Support for legalization of marijuana, for both medical indications and recreational use, is increasing in the United States, but there is scant evidence from randomized controlled trials (RCTs) that it actually works medicinally.
BONITA SPRINGS, Florida – “Currently, there are only a limited number of studies on cannabis, or marijuana, due to its Schedule I classification.
More research is needed, but until that classification changes, it is not going to be possible to study it to the extent that it needs to be,” Heather Oxentine, MD, from Emory University School of Medicine, Atlanta, Georgia, said here at the American Academy of Addiction Psychiatry (AAAP) 27th Annual Meeting.
As of March 2016, 24 states and Washington, DC, have passed laws legalizing marijuana to some degree, but the US Drug Enforcement Agency still considers it a Schedule I substance with no acceptable medical use and high potential for abuse, Dr Oxentine noted.
“Decriminalization has positive effects in that it reduces the rates of certain populations, particularly African Americans, from being imprisoned.
There is benefit in that, but we wanted to find out if marijuana is something that we can legitimately offer our patients, or are we going to be out in left field when we try to prescribe it in Georgia?” she said.
Because it is a restricted drug, physicians cannot legally prescribe it; they can only recommend it for certain conditions in the states where it is legal.
“People want to study it, but the only place it is grown in the US is at the University of Mississippi, which has a contract with NIDA [the National Institute on Drug Abuse].
Pharmacies can’t legally dispense marijuana, it has to be through special dispensaries, so you don’t have the FDA [the US Food and Drug Administration] regulating how much you are getting or the purity of what you are getting.
“You never know if you’re getting mold or fungi, herbicides, stuff like that. And then when you smoke it, there’s no actually FDA-approved medications legally smoked in the US, so you never know.
For example, the THC [tetrahydrocannabinol] content of what you are getting is not a fixed dosage from person to person,” she said.
Some of the conditions for which medical marijuana is being prescribed currently include the following:
- Parkinson’s disease
- Multiple sclerosis
- Wasting syndrome
- Crohn’s disease
- Posttraumatic stress disorder (PTSD)
Dr Oxentine and her colleagues reviewed 53 journal articles to assess the basis of evidence for prescribing marijuana for various diseases.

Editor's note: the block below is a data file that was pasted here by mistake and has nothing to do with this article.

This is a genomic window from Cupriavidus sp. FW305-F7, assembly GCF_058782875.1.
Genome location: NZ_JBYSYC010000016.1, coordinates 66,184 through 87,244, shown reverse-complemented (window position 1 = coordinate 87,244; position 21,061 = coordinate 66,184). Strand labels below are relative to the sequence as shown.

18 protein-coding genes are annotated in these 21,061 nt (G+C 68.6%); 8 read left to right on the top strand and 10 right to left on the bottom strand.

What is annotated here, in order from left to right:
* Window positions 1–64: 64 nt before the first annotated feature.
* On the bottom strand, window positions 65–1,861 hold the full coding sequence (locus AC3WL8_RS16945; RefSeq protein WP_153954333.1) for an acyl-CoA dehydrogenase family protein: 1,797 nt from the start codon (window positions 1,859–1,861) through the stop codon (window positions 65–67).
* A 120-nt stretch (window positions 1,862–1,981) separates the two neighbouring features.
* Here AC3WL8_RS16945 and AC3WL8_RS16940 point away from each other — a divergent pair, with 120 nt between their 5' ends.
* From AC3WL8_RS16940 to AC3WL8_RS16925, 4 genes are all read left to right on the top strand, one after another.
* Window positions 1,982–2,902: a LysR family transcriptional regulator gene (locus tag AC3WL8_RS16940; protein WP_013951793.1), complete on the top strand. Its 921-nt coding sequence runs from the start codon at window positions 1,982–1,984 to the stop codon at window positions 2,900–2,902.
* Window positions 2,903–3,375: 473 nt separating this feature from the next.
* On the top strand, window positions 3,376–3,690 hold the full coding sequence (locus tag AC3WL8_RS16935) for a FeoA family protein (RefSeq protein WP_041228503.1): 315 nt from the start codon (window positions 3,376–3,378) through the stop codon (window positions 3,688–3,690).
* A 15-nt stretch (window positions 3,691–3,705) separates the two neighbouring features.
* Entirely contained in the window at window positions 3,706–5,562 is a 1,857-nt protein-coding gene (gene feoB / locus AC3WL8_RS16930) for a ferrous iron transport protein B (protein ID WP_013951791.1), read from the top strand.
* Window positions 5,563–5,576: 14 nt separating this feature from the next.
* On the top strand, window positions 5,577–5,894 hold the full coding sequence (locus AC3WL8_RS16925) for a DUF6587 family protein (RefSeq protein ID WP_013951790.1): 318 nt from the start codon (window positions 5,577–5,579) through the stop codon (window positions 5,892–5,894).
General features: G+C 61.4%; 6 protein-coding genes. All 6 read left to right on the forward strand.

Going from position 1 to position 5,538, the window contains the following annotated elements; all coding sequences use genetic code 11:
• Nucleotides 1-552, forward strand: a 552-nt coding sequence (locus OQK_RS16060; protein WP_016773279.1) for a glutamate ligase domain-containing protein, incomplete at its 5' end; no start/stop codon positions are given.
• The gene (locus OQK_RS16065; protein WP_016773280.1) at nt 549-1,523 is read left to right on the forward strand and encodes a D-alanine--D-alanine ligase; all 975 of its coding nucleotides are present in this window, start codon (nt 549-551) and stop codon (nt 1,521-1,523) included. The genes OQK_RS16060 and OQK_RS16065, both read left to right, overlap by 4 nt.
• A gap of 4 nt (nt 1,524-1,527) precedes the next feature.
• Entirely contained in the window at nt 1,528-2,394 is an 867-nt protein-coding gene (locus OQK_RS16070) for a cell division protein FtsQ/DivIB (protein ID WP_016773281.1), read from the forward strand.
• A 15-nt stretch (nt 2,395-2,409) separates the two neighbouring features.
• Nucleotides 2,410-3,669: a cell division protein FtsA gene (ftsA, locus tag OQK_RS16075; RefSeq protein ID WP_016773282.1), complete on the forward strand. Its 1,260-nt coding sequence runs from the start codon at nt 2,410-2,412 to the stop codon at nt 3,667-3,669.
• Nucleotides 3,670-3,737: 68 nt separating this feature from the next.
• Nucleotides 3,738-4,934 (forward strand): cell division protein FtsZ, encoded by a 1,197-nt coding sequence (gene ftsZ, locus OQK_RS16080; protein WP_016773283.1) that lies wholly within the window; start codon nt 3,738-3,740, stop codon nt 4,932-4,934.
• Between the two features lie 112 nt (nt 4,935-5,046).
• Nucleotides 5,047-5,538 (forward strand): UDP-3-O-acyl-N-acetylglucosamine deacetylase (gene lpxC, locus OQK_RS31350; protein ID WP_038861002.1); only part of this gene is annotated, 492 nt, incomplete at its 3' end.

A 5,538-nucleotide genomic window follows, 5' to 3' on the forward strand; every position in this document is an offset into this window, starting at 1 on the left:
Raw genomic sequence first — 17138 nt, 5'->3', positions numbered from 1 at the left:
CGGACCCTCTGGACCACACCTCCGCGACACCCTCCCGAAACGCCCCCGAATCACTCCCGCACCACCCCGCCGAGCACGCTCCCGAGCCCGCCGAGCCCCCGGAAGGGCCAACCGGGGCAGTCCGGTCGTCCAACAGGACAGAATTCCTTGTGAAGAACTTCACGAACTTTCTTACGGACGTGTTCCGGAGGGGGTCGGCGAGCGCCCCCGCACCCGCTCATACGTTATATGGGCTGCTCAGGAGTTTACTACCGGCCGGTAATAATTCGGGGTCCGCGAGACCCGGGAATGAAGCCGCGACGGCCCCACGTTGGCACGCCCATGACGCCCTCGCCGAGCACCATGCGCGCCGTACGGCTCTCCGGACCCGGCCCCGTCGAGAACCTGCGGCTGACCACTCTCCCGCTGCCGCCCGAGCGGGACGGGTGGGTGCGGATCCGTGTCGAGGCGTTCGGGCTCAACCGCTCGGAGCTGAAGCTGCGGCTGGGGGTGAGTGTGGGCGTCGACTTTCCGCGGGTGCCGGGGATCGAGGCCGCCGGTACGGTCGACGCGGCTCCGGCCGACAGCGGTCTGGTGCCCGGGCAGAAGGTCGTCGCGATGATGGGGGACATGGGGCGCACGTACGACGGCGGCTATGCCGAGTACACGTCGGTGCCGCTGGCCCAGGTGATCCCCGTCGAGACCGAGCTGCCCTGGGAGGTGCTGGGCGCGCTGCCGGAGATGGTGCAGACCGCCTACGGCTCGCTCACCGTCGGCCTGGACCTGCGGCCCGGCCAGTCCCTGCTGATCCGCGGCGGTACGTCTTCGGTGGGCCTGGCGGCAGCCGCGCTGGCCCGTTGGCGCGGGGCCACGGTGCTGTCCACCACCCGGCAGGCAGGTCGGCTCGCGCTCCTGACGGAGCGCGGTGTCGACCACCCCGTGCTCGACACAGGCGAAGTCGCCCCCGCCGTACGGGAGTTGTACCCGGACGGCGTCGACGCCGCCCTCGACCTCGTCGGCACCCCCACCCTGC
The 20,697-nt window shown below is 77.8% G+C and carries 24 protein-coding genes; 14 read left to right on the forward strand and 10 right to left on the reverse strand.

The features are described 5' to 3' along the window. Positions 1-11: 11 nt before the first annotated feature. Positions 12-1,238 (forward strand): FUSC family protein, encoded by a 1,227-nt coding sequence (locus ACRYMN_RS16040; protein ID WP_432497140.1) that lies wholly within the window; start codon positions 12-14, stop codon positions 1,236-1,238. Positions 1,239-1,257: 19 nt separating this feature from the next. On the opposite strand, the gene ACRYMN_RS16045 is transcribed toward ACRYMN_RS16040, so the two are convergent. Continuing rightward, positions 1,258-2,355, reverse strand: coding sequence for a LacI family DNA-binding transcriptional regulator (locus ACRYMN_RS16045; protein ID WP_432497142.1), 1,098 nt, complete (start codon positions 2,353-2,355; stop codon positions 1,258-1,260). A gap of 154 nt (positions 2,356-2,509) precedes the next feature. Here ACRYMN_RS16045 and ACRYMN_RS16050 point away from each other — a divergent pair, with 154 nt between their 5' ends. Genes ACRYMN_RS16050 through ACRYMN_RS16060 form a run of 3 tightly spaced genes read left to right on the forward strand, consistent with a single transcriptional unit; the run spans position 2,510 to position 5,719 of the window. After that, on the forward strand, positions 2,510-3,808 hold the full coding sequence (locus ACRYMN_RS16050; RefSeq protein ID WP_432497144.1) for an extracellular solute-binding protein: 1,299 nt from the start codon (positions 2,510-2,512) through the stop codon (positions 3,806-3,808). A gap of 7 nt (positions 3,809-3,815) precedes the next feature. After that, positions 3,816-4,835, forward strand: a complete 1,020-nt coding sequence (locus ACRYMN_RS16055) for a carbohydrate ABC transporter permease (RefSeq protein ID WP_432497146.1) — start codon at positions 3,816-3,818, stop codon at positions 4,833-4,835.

Among the articles examined were three systematic reviews, which included more than 83 studies on the use of cannabis in chemotherapy-induced nausea and vomiting (CINV).
From this, the researchers concluded that there was good evidence supporting the use of synthetic THC agents for CINV.
In addition, from their review of four randomized controlled trials, which included 674 patients, they found good evidence supporting the use of oral THC for AIDS anorexia/wasting syndrome.
They concluded that there was lower evidence supporting the use of oral THC for multiple sclerosis (12 trials), chronic pain (six RCTs), and neuropathic pain (five trials).
They also reviewed evidence for the use of smoked marijuana in treating pain (nine RCTs) and for appetite and weight loss (nine RCTs). They concluded that there was lower evidence to support the use of smoked marijuana for these conditions.
“Medical marijuana has bypassed the usual scientific-based drug approval procedures, and carefully regulated distribution of medications through licensed pharmacies and approving medications on the basis of ballot initiatives and state legislative actions is concerning for the future of medicine,” Dr Oxentine said.
“We need more research, but right now, we don’t have enough studies with evidence for the conditions that medical marijuana is being prescribed for currently.
There are acceptable medical alternatives available for all of these conditions, and so medical marijuana should not be a first-line treatment,” she said.
Commenting on the findings for Medscape Medical News, William Lawson, MD, PhD, associate dean for health disparities, Dell Medical School, the University of Texas at Austin, said the study underlines the need for higher-quality evidence.
“It is important to have as much good evidence as possible. There are a lot of myths and inadequate information going around, and I support more clinical trials to support educated decisions,” Dr Lawson said.
“There are many different cannabinoids, and it will be very difficult to make any kind of firm conclusion about what is best and what is not until we actually look at the specific cannabinoids.
There are about 20 or so, and there are probably some that are very useful for certain things.
For example, there’s good evidence that marijuana is good for nausea and vomiting from chemotherapy and loss of appetite,” he said.
“But when you get to things like depression, anxiety, posttraumatic stress disorder, the evidence is less certain,” Dr Lawson said.
“A big concern with legalizing marijuana is that if kids use it, there’s a huge risk for them developing psychosis later in life,” he added.
“People aren’t using marijuana just because it helps depression or anxiety or PTSD. They’re using it because it also gives them a buzz. We do have alternative medications, but people are not as adherent to them because they don’t make them feel as good.
You can also use THC, the active ingredient, but people don’t take it because it’s in a pill form and it often just doesn’t produce the same kind of thrill,” Dr Lawson said.
Dr Oxentine and Dr Lawson report no relevant financial relationships.
American Academy of Addiction Psychiatry (AAAP) 27th Annual Meeting. Abstract B.11, presented December 11, 2016.